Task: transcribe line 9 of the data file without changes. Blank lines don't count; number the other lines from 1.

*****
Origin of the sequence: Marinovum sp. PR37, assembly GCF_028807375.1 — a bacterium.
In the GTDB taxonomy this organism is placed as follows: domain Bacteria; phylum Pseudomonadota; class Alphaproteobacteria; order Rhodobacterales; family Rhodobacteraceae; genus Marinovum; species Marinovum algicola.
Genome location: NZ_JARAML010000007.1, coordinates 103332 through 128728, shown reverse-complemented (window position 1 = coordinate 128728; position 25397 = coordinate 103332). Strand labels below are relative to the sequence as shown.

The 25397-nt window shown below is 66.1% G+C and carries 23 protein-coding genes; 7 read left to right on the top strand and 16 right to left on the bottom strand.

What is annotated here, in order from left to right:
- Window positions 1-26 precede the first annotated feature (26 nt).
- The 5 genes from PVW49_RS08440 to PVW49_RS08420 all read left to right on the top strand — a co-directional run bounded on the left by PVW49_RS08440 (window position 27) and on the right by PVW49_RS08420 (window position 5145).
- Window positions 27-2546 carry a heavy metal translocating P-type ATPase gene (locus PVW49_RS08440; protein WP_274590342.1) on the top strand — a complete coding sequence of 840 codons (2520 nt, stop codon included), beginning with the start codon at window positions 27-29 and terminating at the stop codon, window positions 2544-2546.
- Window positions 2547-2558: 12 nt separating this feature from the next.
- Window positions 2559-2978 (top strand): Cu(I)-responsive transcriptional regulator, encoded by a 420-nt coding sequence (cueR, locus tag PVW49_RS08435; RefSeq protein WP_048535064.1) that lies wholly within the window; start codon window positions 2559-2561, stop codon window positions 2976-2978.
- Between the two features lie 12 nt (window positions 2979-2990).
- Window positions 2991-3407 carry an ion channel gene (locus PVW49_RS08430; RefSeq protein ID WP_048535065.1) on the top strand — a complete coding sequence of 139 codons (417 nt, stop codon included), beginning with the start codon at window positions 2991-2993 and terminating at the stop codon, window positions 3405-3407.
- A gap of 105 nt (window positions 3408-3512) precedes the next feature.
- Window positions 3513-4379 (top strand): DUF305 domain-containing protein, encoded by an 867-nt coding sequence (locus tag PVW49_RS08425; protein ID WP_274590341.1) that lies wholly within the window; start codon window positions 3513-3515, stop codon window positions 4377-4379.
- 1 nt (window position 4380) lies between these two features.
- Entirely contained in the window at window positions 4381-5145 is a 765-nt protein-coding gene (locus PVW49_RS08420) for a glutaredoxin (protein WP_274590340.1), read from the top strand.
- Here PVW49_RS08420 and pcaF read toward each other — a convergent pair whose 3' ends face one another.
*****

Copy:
- Window positions 2547-2558: 12 nt separating this feature from the next.